A story of coincidence (again)

If you’ve been following the blog you might remember back in San Salvador we stayed with Mario and Fernanda. Well the day we left their place heading for El Cuco I received an email from a work colleague back in Germany named Ramon. He said he had heard we are in El Salvador (his home country) and wondered if it would be possible to meet as he was flying back for a visit in a few days time. Unfortunately it wasn’t possible because when he landed in San Salvador we were already in Nicaragua. That was it until Mario sent me a picture of himself and Ramon. They didn’t know each other at all but had met at a hospital in San Salvador where a mutual friend of theirs was receiving treatment after a motorbike accident. They got talking and it wasn’t long before they realised they both knew me too. What are the odds of that happening in a country of 6.5 million people. Just thought I’d give it a mention.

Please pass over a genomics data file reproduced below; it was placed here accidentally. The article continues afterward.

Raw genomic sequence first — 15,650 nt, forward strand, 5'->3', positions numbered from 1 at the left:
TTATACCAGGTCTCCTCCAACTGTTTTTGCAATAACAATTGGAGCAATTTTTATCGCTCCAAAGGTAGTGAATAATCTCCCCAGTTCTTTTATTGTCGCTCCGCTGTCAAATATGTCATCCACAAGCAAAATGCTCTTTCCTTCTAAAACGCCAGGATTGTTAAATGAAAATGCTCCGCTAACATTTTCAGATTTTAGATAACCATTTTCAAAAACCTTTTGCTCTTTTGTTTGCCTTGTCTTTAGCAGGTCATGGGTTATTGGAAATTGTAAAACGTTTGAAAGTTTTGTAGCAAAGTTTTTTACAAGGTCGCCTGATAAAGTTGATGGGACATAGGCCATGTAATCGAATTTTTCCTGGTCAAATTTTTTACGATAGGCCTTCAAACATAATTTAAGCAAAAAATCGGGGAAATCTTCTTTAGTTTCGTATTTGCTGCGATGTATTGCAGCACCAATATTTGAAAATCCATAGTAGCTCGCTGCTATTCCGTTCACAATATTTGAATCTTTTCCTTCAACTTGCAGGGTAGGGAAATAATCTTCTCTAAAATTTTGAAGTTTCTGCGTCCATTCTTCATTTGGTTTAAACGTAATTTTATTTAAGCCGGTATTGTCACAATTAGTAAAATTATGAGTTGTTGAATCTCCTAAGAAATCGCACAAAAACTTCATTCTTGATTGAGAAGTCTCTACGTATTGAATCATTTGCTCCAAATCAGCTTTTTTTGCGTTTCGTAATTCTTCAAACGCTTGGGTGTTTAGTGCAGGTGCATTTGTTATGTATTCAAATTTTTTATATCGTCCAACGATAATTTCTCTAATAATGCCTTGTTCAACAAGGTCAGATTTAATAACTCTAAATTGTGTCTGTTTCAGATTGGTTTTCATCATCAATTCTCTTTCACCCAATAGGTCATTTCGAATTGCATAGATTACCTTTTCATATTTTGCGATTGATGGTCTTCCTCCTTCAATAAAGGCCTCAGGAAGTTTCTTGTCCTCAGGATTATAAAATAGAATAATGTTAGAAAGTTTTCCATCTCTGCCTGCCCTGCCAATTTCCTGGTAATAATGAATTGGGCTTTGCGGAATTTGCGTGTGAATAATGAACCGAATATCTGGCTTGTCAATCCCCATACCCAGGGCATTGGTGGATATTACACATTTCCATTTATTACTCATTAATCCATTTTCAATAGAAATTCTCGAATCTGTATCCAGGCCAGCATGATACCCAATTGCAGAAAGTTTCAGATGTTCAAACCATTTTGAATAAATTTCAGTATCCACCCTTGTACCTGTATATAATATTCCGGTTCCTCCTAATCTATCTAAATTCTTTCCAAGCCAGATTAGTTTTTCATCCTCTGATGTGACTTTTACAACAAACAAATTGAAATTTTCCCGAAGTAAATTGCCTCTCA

At the moment we’re in Colombia, we’re in San Gil right now but will move towards Bogota soon then explore to the east and south of the country. We both really like the culture, the people, the slightly lower temperatures, the lower prices, and most of all the fact that motorbikes don’t pay tolls..